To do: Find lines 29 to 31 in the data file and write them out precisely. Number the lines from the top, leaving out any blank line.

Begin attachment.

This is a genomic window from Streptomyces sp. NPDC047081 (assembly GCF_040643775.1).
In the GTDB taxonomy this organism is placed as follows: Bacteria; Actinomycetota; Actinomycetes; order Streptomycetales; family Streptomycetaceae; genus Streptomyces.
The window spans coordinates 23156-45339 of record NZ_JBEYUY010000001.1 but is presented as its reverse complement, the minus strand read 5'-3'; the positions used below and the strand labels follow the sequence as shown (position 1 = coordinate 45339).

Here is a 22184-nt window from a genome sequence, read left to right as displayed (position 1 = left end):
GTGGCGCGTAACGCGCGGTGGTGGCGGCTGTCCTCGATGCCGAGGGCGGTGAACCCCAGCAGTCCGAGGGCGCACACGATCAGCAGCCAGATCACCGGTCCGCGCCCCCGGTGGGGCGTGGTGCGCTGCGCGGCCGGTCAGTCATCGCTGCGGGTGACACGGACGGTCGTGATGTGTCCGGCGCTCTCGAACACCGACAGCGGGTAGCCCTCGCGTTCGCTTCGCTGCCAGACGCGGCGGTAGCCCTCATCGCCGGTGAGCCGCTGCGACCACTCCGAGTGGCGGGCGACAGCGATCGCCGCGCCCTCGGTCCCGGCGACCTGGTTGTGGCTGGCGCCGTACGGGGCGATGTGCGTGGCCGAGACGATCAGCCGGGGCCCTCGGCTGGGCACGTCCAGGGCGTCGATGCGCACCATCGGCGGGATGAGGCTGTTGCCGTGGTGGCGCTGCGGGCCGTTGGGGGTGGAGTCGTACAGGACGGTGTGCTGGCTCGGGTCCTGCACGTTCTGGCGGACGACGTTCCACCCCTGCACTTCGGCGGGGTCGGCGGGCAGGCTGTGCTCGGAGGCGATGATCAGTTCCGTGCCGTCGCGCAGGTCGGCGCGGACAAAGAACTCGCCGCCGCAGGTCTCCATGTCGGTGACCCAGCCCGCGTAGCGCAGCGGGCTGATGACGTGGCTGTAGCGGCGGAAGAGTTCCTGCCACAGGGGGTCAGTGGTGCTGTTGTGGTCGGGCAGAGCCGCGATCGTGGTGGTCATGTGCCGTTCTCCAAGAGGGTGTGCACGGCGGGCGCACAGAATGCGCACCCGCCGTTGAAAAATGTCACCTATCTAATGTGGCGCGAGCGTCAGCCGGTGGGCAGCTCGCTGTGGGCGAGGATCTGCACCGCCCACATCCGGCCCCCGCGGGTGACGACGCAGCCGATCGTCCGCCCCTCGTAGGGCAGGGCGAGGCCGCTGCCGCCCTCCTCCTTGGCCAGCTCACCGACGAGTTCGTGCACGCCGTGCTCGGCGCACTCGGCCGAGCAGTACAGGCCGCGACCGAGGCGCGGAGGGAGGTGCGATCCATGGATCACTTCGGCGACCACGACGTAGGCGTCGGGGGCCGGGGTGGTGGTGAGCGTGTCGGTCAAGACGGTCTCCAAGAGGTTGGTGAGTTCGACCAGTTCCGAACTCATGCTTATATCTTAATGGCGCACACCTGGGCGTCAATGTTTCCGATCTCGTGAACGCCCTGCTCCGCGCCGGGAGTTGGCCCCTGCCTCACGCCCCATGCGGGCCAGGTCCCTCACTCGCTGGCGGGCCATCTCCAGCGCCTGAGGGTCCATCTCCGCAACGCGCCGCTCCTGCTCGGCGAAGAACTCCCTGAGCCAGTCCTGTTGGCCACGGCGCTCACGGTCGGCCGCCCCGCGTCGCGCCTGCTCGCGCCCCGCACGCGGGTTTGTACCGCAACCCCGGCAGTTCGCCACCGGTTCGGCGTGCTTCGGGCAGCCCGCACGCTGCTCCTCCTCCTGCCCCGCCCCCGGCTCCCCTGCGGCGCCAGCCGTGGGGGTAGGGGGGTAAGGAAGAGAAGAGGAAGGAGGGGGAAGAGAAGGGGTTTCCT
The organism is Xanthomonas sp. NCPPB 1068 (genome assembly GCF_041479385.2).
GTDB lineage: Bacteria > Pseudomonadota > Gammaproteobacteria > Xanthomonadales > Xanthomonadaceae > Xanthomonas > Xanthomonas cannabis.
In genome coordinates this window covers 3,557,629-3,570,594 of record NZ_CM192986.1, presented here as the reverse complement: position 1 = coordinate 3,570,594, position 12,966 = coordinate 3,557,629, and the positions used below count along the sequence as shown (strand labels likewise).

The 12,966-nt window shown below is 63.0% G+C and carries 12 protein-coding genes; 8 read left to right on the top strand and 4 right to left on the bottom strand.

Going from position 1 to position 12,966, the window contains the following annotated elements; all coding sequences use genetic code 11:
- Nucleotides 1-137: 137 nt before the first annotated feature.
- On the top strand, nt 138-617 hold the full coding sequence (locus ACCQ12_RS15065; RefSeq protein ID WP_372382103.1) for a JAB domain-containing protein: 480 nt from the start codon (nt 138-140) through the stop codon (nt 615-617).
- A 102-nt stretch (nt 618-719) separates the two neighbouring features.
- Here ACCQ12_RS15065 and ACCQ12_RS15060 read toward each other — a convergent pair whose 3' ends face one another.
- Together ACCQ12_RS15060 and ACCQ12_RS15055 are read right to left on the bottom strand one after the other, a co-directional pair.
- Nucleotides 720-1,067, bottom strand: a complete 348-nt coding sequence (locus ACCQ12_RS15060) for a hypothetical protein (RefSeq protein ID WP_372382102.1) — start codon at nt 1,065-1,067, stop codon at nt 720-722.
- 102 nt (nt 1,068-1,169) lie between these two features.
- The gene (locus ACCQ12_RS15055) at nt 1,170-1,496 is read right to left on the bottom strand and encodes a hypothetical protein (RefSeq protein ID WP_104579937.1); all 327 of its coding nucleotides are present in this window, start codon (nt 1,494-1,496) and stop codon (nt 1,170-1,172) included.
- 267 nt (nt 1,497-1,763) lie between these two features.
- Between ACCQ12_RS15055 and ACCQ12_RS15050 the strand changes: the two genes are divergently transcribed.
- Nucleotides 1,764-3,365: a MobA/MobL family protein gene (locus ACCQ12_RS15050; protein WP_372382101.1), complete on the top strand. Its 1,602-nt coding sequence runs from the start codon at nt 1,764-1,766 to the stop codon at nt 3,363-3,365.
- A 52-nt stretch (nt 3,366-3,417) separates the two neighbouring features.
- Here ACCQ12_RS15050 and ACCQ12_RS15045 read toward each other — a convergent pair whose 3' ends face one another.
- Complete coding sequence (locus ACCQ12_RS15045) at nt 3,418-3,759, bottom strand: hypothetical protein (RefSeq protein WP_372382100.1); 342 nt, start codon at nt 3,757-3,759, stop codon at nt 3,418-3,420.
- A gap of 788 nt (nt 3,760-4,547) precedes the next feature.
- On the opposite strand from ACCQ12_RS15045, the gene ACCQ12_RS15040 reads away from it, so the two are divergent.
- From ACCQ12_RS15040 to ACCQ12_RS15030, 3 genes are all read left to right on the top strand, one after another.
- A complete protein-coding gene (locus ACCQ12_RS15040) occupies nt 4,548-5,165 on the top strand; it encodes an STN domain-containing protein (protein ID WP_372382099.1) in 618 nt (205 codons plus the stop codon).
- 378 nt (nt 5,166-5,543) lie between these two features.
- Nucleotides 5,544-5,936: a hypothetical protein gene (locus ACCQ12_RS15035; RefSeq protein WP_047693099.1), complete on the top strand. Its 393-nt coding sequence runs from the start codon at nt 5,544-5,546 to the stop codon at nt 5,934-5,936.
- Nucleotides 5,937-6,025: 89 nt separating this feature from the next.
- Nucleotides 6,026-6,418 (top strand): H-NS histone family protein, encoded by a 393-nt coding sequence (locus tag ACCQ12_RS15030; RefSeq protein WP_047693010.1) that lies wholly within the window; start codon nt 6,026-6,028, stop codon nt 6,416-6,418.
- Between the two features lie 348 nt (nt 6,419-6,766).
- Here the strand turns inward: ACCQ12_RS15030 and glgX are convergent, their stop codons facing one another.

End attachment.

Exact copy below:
- 378 nt (nt 5,166-5,543) lie between these two features.
- Nucleotides 5,544-5,936: a hypothetical protein gene (locus ACCQ12_RS15035; RefSeq protein WP_047693099.1), complete on the top strand. Its 393-nt coding sequence runs from the start codon at nt 5,544-5,546 to the stop codon at nt 5,934-5,936.
- Nucleotides 5,937-6,025: 89 nt separating this feature from the next.